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How to Manage Housekeeping Operations
Managing housekeeping operations for a hotel requires more than just hiring experienced room attendants and facility maintenance staff. Being in charge of hotel housekeeping means you are in charge of the day-to-day activities of the housekeeping staff. In addition, you are responsible for understanding the hospitality and tourism industry, including intercompany standards and industry-specific expectations by which hotels and their housekeeping departments are judged.
Review job descriptions to ensure they are accurate and contain a comprehensive list of duties and responsibilities for housekeeping staff. Update job descriptions at least annually and involve employees, supervisors and managers in the update process. Ask employees if there are additional duties they perform regularly that aren't listed on the job description. Engage supervisors and managers in developing a job description that includes additional responsibilities they want to incorporate or duties and tasks they believe should be part of a job analysis.
Conduct regular staff meetings for effective communication with employees in every job. Inform employees of upcoming conventions and tourism to prepare them for possible overtime or greater expectations. Regularly communicate with your staff about matters that involve their jobs.
Study new developments within the hospitality and tourism industry. Gain insight into the methods for appraising performance as well as evaluating hotel housekeeping functions. Hotel ratings systems are indicators of attentive service and the quality of accommodations, both of which may be largely influenced by housekeeping standards.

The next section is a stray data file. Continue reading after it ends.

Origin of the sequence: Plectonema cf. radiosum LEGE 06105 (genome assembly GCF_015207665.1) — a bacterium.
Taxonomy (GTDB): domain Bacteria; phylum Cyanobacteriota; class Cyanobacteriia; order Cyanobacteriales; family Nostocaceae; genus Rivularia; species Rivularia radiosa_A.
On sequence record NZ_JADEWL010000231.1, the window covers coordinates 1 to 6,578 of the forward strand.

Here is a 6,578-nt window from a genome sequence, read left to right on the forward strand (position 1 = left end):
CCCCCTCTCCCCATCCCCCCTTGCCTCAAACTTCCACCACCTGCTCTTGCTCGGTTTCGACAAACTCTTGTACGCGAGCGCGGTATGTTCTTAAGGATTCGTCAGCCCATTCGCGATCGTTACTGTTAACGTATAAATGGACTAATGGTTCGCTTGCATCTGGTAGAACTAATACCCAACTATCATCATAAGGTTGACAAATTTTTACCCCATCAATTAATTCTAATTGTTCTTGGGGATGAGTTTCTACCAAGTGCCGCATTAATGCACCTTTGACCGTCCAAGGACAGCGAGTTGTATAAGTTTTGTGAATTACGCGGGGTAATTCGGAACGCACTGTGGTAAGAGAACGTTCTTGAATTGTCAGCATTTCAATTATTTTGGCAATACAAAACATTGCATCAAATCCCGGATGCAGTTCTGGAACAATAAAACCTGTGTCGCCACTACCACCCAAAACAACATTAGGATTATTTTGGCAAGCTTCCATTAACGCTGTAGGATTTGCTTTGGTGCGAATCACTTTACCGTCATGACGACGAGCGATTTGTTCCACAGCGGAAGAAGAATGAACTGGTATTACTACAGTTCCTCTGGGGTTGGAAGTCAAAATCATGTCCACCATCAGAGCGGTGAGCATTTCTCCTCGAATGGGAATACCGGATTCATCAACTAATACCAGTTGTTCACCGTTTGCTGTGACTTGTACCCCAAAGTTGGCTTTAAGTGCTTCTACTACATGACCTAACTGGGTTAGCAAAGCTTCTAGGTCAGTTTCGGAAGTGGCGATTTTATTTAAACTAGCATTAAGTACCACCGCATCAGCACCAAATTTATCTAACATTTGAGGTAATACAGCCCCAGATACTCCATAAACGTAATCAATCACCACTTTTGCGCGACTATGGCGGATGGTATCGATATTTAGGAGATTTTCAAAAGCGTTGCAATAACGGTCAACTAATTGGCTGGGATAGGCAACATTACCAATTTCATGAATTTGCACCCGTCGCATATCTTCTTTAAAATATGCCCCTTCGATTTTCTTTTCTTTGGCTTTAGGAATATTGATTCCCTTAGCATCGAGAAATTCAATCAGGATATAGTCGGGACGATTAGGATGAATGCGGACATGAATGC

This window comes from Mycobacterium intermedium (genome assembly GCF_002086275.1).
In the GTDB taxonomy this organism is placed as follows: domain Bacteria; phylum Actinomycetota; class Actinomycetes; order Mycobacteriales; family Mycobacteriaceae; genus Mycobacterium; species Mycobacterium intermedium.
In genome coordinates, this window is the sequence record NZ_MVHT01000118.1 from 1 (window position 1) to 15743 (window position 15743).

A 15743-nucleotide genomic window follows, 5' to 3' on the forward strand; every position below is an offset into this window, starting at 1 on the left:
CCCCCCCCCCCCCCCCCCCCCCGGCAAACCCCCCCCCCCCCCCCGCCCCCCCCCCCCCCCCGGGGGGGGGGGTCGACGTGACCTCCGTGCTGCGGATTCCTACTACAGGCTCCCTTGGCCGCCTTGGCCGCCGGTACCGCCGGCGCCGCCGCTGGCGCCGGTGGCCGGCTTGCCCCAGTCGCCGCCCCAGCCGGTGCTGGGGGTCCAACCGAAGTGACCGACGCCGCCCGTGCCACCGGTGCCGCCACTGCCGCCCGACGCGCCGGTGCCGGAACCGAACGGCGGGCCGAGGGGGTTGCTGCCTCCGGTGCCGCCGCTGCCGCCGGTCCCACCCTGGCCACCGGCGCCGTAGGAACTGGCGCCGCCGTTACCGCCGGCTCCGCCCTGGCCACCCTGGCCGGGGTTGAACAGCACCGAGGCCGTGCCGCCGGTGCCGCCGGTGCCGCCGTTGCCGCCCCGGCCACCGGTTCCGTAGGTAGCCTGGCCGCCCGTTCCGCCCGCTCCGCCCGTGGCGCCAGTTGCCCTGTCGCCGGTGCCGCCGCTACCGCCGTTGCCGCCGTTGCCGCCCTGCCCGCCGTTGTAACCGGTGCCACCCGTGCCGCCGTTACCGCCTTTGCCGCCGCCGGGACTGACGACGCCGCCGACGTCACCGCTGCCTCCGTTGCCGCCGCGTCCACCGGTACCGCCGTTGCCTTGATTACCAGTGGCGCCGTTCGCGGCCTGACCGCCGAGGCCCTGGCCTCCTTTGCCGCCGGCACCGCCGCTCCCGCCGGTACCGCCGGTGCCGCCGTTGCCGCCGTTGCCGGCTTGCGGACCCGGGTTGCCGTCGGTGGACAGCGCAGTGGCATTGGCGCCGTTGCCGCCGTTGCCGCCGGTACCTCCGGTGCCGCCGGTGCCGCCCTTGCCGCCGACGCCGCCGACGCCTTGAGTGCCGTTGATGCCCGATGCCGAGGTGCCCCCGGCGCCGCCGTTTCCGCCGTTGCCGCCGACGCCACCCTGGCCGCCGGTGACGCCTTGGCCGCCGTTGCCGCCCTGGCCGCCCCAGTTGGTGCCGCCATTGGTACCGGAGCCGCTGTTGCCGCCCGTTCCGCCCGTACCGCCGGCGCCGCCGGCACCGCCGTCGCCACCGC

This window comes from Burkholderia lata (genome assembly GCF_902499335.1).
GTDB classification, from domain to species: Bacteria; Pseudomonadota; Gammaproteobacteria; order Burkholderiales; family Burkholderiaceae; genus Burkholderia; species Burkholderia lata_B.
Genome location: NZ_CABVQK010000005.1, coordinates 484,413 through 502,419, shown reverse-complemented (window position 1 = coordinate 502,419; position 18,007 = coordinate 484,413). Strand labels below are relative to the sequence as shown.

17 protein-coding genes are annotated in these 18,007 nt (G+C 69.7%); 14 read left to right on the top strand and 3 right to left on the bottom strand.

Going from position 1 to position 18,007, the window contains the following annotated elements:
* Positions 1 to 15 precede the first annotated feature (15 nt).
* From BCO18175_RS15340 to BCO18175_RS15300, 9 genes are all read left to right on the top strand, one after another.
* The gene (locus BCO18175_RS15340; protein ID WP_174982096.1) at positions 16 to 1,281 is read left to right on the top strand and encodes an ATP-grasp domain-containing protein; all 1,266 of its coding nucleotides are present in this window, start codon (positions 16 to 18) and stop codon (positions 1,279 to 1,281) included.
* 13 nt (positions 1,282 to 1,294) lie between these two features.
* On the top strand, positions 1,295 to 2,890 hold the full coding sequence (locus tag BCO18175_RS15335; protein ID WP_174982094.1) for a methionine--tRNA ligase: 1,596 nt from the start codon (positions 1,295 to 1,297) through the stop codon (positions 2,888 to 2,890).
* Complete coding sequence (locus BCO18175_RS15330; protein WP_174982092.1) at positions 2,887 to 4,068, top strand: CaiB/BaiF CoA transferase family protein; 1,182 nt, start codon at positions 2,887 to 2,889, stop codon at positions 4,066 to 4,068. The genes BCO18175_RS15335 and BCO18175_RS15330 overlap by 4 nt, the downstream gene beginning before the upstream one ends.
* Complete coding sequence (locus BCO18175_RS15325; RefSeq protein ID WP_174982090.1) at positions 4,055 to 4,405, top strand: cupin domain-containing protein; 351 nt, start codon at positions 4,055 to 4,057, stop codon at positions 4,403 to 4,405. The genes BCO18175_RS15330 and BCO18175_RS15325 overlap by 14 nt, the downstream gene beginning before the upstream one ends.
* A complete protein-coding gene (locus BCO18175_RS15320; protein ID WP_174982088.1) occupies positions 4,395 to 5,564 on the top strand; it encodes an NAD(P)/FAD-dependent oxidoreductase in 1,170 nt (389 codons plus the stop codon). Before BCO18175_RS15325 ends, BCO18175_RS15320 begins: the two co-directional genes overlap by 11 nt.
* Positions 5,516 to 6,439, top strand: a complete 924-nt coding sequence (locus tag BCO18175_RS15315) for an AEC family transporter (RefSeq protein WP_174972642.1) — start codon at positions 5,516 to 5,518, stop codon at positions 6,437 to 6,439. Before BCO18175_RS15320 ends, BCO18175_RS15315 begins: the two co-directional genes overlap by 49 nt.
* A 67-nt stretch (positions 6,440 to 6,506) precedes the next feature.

Evaluate housekeeping staff regularly -- at least annually. New employees may need more frequent evaluations to ensure they understand their job expectations and the performance standards they need to meet. Setting performance standards is an essential part of managing operations because your hotel's success depends on the performance of your staff. Provide training to new employees and refresher training to long-term employees; doing so assures that your staff is fully competent and capable of rendering top-notch service to hotel guests.
Read professional journals about housekeeping trends and the equipment and materials necessary for maintaining the highest standards of cleanliness for hotel guests. Review your purchasing requirements for determining adequate supplies of the most effective cleaning products available for industrial use. Obtain feedback from housekeeping staff as well as purchasing employees on the effectiveness and usability of new products.
Ruth Mayhew has been writing since the mid-1980s, and she has been an HR subject matter expert since 1995. Her work appears in "The Multi-Generational Workforce in the Health Care Industry," and she has been cited in numerous publications, including journals and textbooks that focus on human resources management practices. She holds a Master of Arts in sociology from the University of Missouri-Kansas City. Ruth resides in the nation's capital, Washington, D.C.